Lack of Transparency in U.K.’s Bulk Data Collection Criticized by Oversight Agency



As terror attacks roil France and Germany, the U.K.’s new Prime Minister Theresa May has warned that her country faces the same threat. But after the release of an Interception of Communications Commissioner’s Office (IOCCO) report, she may have to reform one tool that national security hawks claim is indispensable to preventing terrorism: bulk data collection.

The IOCCO’s report criticized the secrecy, lack of oversight and absence of codified procedures involved in bulk data collection requests from intelligence agencies and law enforcement to communications service providers (CSPs) under section 94 of the Telecommunications Act of 1984.

Section 94 of the Telecommunications Act provides the U.K. government with very broad authority to issue “directions” to telecommunications companies in the interests of national security, such as requesting bulk communication data, “most of which relates to individuals who are unlikely to be of any intelligence interest.”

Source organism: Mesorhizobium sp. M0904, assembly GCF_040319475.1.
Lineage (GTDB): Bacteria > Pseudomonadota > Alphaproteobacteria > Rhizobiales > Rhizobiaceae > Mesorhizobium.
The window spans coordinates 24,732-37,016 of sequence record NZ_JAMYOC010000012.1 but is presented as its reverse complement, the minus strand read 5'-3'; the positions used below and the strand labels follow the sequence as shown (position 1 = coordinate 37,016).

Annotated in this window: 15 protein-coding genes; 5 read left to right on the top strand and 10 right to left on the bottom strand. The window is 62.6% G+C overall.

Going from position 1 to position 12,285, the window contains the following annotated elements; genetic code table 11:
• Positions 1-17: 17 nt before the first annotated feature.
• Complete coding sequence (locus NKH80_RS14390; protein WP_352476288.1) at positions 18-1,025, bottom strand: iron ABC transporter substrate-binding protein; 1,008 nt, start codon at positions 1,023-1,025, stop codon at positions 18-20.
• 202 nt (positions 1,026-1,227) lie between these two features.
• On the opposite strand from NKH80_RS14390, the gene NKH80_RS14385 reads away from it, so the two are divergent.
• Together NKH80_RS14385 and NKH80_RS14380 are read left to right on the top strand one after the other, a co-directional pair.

The report is a comprehensive review of the government’s historic use of section 94, which then-Home Secretary Theresa May avowed would be explicitly made as part of the new Investigatory Powers Act in 2015.

The IOCCO—an independent oversight body for the government’s acquisition of communications data—found it difficult to complete the report due to the secrecy provisions that government directions for communications data are subject to, and none of the directions have been laid in Parliament.

Moreover, section 94 “does not include any provision for independent oversight or any requirements for the keeping of records,” and no “codes of practice for the exercise or performance and duties relating to section 94 directions.”

The report notes that the Investigatory Powers Bill will address some of these issues, but may not be sufficient itself if, according to a recent finding by the European Court of Justice’s advocate general, these powers should only be reserved for investigations of serious crime.

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